I am finally writing the follow-up to my first post about cheating during the holiday season. It seems a fitting time to do so, as the house is quiet with the insulin-induced slumber that followed the grit, biscuit, and beignet-filled meal my we enjoyed upon my parents’ arrival. We tried to ameliorate the carbs with some salmon and sausage, but there was only so much they could do.

It is so easy during these times to throw caution to the wind and just not care if we get fat/spike our insulin/feel momentarily sick, etc. The food is just too good, too available, and too festive to pass up.

But I was reminded again today of the impact our diets have on our well-being when it was evidenced through our friend Graham’s athletic performance. He was saying that he’s been feeling like he just doesn’t have it in him about five minutes into the last couple workouts, and I asked what he’s been eating. He grinned, sheepishly. I hated to remind him, because of course I’m reminding myself as well, but the clearest and quickest way to see the impact of a bad diet is in your performance of the gym. Now, you may not really care if your Fran time doubles this month. But, your suffering athletic performance is a sign of the stress and havoc being done to your body on the inside. And that is something you should care about.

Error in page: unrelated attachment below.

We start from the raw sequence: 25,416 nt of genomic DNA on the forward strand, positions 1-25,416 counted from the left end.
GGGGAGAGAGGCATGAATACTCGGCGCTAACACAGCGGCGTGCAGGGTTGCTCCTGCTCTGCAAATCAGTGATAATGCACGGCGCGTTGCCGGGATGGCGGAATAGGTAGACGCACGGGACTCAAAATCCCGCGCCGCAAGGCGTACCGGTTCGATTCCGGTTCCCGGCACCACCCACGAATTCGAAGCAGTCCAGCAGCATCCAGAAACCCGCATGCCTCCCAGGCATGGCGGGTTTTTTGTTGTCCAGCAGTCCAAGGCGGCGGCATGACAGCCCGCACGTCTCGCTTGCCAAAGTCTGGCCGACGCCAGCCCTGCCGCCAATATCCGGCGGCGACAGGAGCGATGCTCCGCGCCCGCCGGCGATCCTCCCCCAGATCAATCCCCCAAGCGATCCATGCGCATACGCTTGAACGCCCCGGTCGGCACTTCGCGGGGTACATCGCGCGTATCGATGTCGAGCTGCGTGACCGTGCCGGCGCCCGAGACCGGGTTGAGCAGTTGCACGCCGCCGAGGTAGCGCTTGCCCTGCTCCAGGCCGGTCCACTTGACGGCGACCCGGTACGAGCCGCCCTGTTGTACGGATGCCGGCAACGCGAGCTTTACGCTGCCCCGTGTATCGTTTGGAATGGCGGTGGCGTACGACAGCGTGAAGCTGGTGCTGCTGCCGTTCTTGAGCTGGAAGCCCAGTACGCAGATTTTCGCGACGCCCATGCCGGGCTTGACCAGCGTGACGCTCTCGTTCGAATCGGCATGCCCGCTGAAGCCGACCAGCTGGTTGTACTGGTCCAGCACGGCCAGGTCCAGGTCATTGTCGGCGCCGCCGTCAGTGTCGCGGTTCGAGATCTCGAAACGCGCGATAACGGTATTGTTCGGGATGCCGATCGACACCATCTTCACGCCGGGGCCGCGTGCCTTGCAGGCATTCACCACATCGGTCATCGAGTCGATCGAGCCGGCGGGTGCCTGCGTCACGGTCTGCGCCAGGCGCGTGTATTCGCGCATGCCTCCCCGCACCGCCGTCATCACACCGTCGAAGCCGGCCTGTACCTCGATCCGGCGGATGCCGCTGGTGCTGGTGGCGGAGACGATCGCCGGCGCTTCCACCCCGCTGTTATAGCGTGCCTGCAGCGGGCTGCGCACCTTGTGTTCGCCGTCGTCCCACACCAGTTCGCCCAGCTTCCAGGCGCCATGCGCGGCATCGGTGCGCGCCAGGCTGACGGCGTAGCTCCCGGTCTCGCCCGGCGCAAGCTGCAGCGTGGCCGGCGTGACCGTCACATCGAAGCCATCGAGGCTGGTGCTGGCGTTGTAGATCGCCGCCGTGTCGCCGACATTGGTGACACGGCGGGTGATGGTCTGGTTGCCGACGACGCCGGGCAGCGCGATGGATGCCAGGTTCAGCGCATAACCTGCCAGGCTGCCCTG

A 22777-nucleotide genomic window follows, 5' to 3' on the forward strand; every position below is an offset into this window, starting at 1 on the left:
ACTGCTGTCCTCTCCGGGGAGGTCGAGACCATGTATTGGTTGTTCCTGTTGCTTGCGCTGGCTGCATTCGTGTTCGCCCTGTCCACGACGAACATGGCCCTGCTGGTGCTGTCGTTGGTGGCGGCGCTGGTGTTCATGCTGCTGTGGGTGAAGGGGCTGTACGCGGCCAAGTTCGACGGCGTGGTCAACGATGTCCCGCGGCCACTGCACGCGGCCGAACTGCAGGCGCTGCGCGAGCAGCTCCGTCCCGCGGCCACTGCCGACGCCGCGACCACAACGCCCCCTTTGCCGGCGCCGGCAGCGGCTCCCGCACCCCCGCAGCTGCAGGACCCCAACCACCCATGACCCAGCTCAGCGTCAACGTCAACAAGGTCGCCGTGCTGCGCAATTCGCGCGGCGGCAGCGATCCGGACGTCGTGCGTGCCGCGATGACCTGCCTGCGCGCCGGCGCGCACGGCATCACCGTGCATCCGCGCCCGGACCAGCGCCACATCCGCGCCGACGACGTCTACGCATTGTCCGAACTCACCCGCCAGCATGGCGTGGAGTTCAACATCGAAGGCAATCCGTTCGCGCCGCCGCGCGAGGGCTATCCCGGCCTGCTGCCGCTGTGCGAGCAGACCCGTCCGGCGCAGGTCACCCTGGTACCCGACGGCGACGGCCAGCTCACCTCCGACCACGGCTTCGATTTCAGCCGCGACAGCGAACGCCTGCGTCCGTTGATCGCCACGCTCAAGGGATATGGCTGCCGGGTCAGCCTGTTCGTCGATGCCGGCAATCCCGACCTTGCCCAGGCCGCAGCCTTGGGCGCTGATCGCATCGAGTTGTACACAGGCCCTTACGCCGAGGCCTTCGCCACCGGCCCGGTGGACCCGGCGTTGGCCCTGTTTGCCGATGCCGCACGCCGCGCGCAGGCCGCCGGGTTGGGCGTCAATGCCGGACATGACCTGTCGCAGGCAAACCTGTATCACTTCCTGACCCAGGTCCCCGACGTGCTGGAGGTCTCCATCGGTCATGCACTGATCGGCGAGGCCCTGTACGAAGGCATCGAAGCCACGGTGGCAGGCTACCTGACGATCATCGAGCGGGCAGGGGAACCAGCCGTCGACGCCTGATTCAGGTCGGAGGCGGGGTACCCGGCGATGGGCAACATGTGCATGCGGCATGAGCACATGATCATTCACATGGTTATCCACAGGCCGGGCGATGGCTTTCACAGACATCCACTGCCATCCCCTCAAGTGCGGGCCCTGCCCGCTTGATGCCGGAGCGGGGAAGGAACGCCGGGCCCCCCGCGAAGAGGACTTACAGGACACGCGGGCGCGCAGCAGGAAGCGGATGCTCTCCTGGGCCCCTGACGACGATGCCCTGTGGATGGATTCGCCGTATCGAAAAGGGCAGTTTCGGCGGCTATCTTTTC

So, in an effort to assist us all with keeping some semblance of health during our holiday bingeing, I am writing these posts. If you haven’t read the first post, start there. The most important things to remember to keep yourself on track is portions. Little bits of even the most sugar-drenched items will not hurt you that much. But if you’re wanting to really dig in, try one of the following ideas.


A treat only available during the holiday season, it is all the more tempting for its transience. This one’s actually made of pretty decent materials – eggs, cream, yum! – but it’s loaded with sugar. Add least all the fat helps to control your insulin response.

There are a few ways to attack this sweet, creamy beast of a drink.

1) Buy the normal stuff and cut it with milk. This is the lazy (wo)man’s option. I find that if I mix it half and half with milk, it is still thick and delicious, but I can enjoy a large glass without much of an insulin spike. Milk has the bonus of a little extra protein, but you could also use half-and-half or heavy cream – anything to reduce the sugar.